Shim­mer­ing twist to mag­i­cal re­al­ism

The Weekend Australian - Review - - Books - Miriam Cosic

Per­sia was the cen­tre of some mighty dy­nas­ties over the mil­len­nia, in­clud­ing the far-flung Achaemenid Em­pire that Cyrus the Great es­tab­lished in the 6th cen­tury BC. It wasn’t un­til Mus­lim Arabs de­feated a later Per­sian dy­nasty, the Sas­sa­ni­ans, in AD 651, that Per­sians were forced to adopt Is­lam and aban­don their fiery state re­li­gion, Zoroas­tri­an­ism.

As in all con­quests that force cul­tural change, it wasn’t en­tirely suc­cess­ful. The Per­sians bit­terly re­sented their new over­lords and pock­ets of Zoroas­tri­an­ism re­main to­day, though fol­low­ers are now es­ti­mated at fewer than 190,000 world­wide. Yet it was the Per­sians, long a highly lit­er­ate peo­ple, who cod­i­fied Ara­bic gram­mar and made the lan­guage the cor­ner­stone of clas­si­cal Is­lamic cul­ture.

We in the West still read the great Per­sian po­ets, such as Rumi and Hafez and Fer­dowsi, all of them Mus­lims, and their other­worldly de­scrip­tions of beauty, love and spir­i­tu­al­ity. We still marvel at de­tailed Per­sian minia­tures, which peaked in the 16th cen­tury, most of them painted to il­lus­trate books.

But through­out, the be­liefs of Zoroas­tri­an­ism sur­vived, though frowned on by Is­lam, much as pa­gan folk sto­ries and fes­ti­vals sur­vived de­spite the Chris­tian church in Europe. The word “magic” in English de­rives from the Per­sian sor­cer­ers, the magi, who have a fa­mous cameo in the Bible.

The strik­ing Ira­nian blend of Is­lam and Zoroas­tri­an­ism, the monothe­is­tic and the pan­the­is­tic, the po­lit­i­cal and the per­sonal, the po­etic and the prac­ti­cal, per­me­ate Shokoofeh Azar’s first novel to be trans­lated into English, The En­light­en­ment of the Green­gage Tree.

It is the story of an ed­u­cated fam­ily that flees Tehran for a dis­tant vil­lage af­ter the Is­lamic rev­o­lu­tion of 1979. When the Rev­o­lu­tion­ary Guards ran­sack their grand house, steal­ing books, paint­ings and Per­sian rugs, and the son is “dis­ap­peared” by se­cu­rity forces, the fa­ther de­cides to move as far from this dis­in­te­grat­ing world as he can. One daugh­ter car­ries with her the pink bal­lets shoes that are all that re­mains of her train­ing to be a bal­le­rina. The other daugh­ter is the nar­ra­tor of the book.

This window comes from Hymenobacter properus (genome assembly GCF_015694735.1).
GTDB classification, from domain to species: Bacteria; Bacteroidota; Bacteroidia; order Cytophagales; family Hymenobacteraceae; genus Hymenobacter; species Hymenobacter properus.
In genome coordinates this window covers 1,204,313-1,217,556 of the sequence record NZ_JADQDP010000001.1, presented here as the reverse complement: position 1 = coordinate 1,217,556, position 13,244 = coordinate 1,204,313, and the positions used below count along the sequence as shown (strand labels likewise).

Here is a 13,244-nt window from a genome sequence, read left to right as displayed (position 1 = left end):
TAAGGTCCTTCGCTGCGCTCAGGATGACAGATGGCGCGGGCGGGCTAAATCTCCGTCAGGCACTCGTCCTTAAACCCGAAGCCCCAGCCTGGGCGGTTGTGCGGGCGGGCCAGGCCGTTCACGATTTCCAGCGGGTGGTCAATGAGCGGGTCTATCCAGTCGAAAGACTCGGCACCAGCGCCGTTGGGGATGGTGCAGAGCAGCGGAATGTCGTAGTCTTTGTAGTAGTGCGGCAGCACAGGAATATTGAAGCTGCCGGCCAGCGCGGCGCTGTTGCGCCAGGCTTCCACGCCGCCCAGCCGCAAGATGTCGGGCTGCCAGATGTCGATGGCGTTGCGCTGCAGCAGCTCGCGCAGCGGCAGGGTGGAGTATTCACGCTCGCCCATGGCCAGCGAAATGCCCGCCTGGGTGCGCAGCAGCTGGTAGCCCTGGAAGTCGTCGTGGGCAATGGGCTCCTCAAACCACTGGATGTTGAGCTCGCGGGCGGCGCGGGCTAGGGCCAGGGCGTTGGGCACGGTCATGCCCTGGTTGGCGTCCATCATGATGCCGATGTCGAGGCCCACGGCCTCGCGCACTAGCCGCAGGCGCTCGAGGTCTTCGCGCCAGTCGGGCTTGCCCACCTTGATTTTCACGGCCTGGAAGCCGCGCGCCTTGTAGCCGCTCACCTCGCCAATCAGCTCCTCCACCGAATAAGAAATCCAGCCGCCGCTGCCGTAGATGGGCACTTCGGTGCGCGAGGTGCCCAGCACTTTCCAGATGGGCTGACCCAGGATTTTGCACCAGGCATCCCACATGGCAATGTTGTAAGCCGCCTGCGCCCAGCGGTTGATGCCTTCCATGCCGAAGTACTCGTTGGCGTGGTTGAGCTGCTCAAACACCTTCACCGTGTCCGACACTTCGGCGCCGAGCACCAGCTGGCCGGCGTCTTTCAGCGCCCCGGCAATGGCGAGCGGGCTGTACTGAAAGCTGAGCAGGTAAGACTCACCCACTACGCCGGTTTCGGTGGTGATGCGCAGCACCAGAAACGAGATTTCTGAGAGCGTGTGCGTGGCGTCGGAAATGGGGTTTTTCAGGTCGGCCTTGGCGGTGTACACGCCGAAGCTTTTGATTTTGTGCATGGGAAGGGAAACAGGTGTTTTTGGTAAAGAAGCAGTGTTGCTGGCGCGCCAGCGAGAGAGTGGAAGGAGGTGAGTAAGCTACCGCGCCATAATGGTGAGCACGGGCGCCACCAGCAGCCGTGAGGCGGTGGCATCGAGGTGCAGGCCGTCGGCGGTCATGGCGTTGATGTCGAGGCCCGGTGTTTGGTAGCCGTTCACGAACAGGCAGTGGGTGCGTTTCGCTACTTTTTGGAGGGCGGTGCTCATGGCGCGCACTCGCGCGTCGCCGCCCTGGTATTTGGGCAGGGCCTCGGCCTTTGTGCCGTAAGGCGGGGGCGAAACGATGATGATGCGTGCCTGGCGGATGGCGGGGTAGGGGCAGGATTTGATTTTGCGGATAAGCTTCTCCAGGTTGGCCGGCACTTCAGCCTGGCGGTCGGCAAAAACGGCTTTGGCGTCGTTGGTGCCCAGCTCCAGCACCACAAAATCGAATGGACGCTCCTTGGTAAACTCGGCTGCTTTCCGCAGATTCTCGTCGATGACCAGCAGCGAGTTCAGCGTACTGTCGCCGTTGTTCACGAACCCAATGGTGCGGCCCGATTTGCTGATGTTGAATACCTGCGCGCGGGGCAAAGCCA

Once in the vil­lage of Razan, they are given land by their new neigh­bours. “[N] o one in the vil­lage had ever ex­changed land for money. God’s land still be­longed to the peo­ple, and the peo­ple, as if of­fer­ing vo­tive food to a neigh­bour, gave us those five hectares, say­ing, ‘It’s God’s land. You build it up.’ ”

There in the coun­try­side, far from the Rev­o­lu­tion­ary Guard, the para­mil­i­tary Basij and the moral­ity po­lice, whose en­force­ment of the hi­jab the mother de­spises, other forces come into play. These are su­per­nat­u­ral forces: the ghosts, jinns, demons and seers who pop­u­late the coun­try­side. This is magic re­al­ism flipped. The mag­i­cal world is shot through with re­al­ism, rather than vice versa.

And from within that al­ter­na­tive world the nar­ra­tor ex­plains the ef­fect of the rev­o­lu­tion on dis­si­dents: not the com­mu­nists and lib­er­als of whom we hear so much, but the monar­chists, who gild the regime of the shahs ( who were re­morse­less in their use of im­pris­on­ment, tor­ture and the death penalty), and those who still han­ker for Zoroas­tri­an­ism.

The mother in­sists on calling 1979 the “Arab in­va­sion”, hark­ing back to the orig­i­nal ar­rival of Is­lamic zealots in Iran. “She still wants to make the point that they came and burned, plun­dered and killed,” writes the nar­ra­tor. “Just like 1400 years ago.”

The plot is in­tri­cate. It’s not un­til the fifth chap­ter that we have a hint of the ex­is­ten­tial catas­tro­phe the nar­ra­tor is en­dur­ing. The mystery of the boy’s death also takes a while to un­ravel. As for the cir­cum­stances in which the other sis­ter begins to turn into a fish ...

The writ­ing is rav­ish­ing: shim­mer­ingly po­etic. Even as the story pro­gresses and the mood dark­ens, the nar­ra­tor’s metic­u­lous de­scrip­tions of the flow­ers, birds, an­i­mals and land­scapes around her hold beauty as close as a tal­is­man.

Azar came to Aus­tralia as a po­lit­i­cal refugee in 2011. Born in 1972, she stud­ied lit­er­a­ture at uni­ver­sity and be­came a jour­nal­ist. She edited es­says, wrote for chil­dren and was the first Ira­nian woman to hitch­hike the length of the Silk Road. She now lives in Perth.

She wrote The En­light­en­ment of the Green­gage Tree in Farsi. The trans­la­tor is not named, for se­cu­rity rea­sons. He or she has fash­ioned beau­ti­ful English text, keep­ing the po­etry while spar­ingly adding just enough An­glo­phone slang — “nicked” for “stolen” — to raise a smile and make read­ers com­fort­able with­out ru­in­ing the mu­si­cal­ity. Fre­quent ref­er­ences to the Western lit­er­ary can­non, from Aris­to­tle through Jane Austen to Charles Bukowski, help ground the reader.

It also helps to have some knowl­edge of re­cent Ira­nian his­tory be­cause the ref­er­ences can be el­lip­ti­cal. So mes­meris­ing is the sto­ry­telling, how­ever, and so thor­ough the sus­pen­sion of dis­be­lief, that it hardly mat­ters. is a writer and critic.

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